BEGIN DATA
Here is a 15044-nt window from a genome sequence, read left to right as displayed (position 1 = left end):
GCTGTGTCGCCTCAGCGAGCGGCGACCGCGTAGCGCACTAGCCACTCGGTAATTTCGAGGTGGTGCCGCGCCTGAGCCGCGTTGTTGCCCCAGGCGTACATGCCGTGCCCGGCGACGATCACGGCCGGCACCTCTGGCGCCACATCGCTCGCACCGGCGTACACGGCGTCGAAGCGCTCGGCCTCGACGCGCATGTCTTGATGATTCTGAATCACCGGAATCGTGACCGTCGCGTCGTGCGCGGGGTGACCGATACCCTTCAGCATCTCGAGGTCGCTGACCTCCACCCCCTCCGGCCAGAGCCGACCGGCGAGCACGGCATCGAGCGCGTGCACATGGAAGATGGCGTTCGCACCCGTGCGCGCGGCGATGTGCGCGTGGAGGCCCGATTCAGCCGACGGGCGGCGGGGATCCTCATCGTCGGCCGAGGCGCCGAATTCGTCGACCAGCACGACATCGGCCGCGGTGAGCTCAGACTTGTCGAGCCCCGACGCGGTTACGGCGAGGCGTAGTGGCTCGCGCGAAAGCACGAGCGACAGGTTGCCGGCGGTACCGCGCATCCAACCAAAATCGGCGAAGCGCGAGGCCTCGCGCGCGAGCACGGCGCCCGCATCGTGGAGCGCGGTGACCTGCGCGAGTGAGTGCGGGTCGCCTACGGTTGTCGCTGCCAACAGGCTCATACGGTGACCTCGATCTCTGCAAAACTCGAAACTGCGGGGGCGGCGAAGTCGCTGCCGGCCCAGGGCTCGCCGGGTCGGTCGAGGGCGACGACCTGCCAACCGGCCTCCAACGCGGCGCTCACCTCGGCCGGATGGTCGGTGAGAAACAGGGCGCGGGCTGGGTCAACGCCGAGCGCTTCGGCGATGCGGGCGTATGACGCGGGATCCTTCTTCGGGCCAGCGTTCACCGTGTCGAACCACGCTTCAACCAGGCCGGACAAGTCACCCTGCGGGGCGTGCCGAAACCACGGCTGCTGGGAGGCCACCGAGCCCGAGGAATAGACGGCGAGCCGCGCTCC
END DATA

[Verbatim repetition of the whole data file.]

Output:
Here is a 15044-nt window from a genome sequence, read left to right as displayed (position 1 = left end):
GCTGTGTCGCCTCAGCGAGCGGCGACCGCGTAGCGCACTAGCCACTCGGTAATTTCGAGGTGGTGCCGCGCCTGAGCCGCGTTGTTGCCCCAGGCGTACATGCCGTGCCCGGCGACGATCACGGCCGGCACCTCTGGCGCCACATCGCTCGCACCGGCGTACACGGCGTCGAAGCGCTCGGCCTCGACGCGCATGTCTTGATGATTCTGAATCACCGGAATCGTGACCGTCGCGTCGTGCGCGGGGTGACCGATACCCTTCAGCATCTCGAGGTCGCTGACCTCCACCCCCTCCGGCCAGAGCCGACCGGCGAGCACGGCATCGAGCGCGTGCACATGGAAGATGGCGTTCGCACCCGTGCGCGCGGCGATGTGCGCGTGGAGGCCCGATTCAGCCGACGGGCGGCGGGGATCCTCATCGTCGGCCGAGGCGCCGAATTCGTCGACCAGCACGACATCGGCCGCGGTGAGCTCAGACTTGTCGAGCCCCGACGCGGTTACGGCGAGGCGTAGTGGCTCGCGCGAAAGCACGAGCGACAGGTTGCCGGCGGTACCGCGCATCCAACCAAAATCGGCGAAGCGCGAGGCCTCGCGCGCGAGCACGGCGCCCGCATCGTGGAGCGCGGTGACCTGCGCGAGTGAGTGCGGGTCGCCTACGGTTGTCGCTGCCAACAGGCTCATACGGTGACCTCGATCTCTGCAAAACTCGAAACTGCGGGGGCGGCGAAGTCGCTGCCGGCCCAGGGCTCGCCGGGTCGGTCGAGGGCGACGACCTGCCAACCGGCCTCCAACGCGGCGCTCACCTCGGCCGGATGGTCGGTGAGAAACAGGGCGCGGGCTGGGTCAACGCCGAGCGCTTCGGCGATGCGGGCGTATGACGCGGGATCCTTCTTCGGGCCAGCGTTCACCGTGTCGAACCACGCTTCAACCAGGCCGGACAAGTCACCCTGCGGGGCGTGCCGAAACCACGGCTGCTGGGAGGCCACCGAGCCCGAGGAATAGACGGCGAGCCGCGCTCC